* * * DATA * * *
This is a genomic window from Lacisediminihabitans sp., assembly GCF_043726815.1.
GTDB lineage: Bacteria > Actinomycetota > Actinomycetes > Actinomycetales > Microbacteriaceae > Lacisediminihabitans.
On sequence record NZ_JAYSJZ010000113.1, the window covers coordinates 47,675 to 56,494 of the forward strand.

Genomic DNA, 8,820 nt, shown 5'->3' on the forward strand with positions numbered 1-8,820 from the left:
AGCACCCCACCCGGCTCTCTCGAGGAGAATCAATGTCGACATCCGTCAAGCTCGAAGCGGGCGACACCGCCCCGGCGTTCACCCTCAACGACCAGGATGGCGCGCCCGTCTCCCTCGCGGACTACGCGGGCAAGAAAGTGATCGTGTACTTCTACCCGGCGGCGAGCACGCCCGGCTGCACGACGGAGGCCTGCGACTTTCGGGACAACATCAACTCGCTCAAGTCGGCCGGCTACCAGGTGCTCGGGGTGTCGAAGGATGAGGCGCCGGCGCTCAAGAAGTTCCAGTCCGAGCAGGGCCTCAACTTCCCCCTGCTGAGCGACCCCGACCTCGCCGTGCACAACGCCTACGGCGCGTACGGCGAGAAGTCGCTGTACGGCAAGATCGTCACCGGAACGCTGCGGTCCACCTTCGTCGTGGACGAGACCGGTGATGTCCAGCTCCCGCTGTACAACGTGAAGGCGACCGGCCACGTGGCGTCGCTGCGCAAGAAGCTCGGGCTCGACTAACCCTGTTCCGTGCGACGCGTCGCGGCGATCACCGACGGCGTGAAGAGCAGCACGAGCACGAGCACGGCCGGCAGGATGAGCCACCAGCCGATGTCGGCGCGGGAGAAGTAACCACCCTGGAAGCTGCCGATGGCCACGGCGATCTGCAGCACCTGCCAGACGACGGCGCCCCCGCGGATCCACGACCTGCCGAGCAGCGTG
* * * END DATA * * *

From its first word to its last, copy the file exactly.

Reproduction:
This is a genomic window from Lacisediminihabitans sp., assembly GCF_043726815.1.
GTDB lineage: Bacteria > Actinomycetota > Actinomycetes > Actinomycetales > Microbacteriaceae > Lacisediminihabitans.
On sequence record NZ_JAYSJZ010000113.1, the window covers coordinates 47,675 to 56,494 of the forward strand.

Genomic DNA, 8,820 nt, shown 5'->3' on the forward strand with positions numbered 1-8,820 from the left:
AGCACCCCACCCGGCTCTCTCGAGGAGAATCAATGTCGACATCCGTCAAGCTCGAAGCGGGCGACACCGCCCCGGCGTTCACCCTCAACGACCAGGATGGCGCGCCCGTCTCCCTCGCGGACTACGCGGGCAAGAAAGTGATCGTGTACTTCTACCCGGCGGCGAGCACGCCCGGCTGCACGACGGAGGCCTGCGACTTTCGGGACAACATCAACTCGCTCAAGTCGGCCGGCTACCAGGTGCTCGGGGTGTCGAAGGATGAGGCGCCGGCGCTCAAGAAGTTCCAGTCCGAGCAGGGCCTCAACTTCCCCCTGCTGAGCGACCCCGACCTCGCCGTGCACAACGCCTACGGCGCGTACGGCGAGAAGTCGCTGTACGGCAAGATCGTCACCGGAACGCTGCGGTCCACCTTCGTCGTGGACGAGACCGGTGATGTCCAGCTCCCGCTGTACAACGTGAAGGCGACCGGCCACGTGGCGTCGCTGCGCAAGAAGCTCGGGCTCGACTAACCCTGTTCCGTGCGACGCGTCGCGGCGATCACCGACGGCGTGAAGAGCAGCACGAGCACGAGCACGGCCGGCAGGATGAGCCACCAGCCGATGTCGGCGCGGGAGAAGTAACCACCCTGGAAGCTGCCGATGGCCACGGCGATCTGCAGCACCTGCCAGACGACGGCGCCCCCGCGGATCCACGACCTGCCGAGCAGCGTG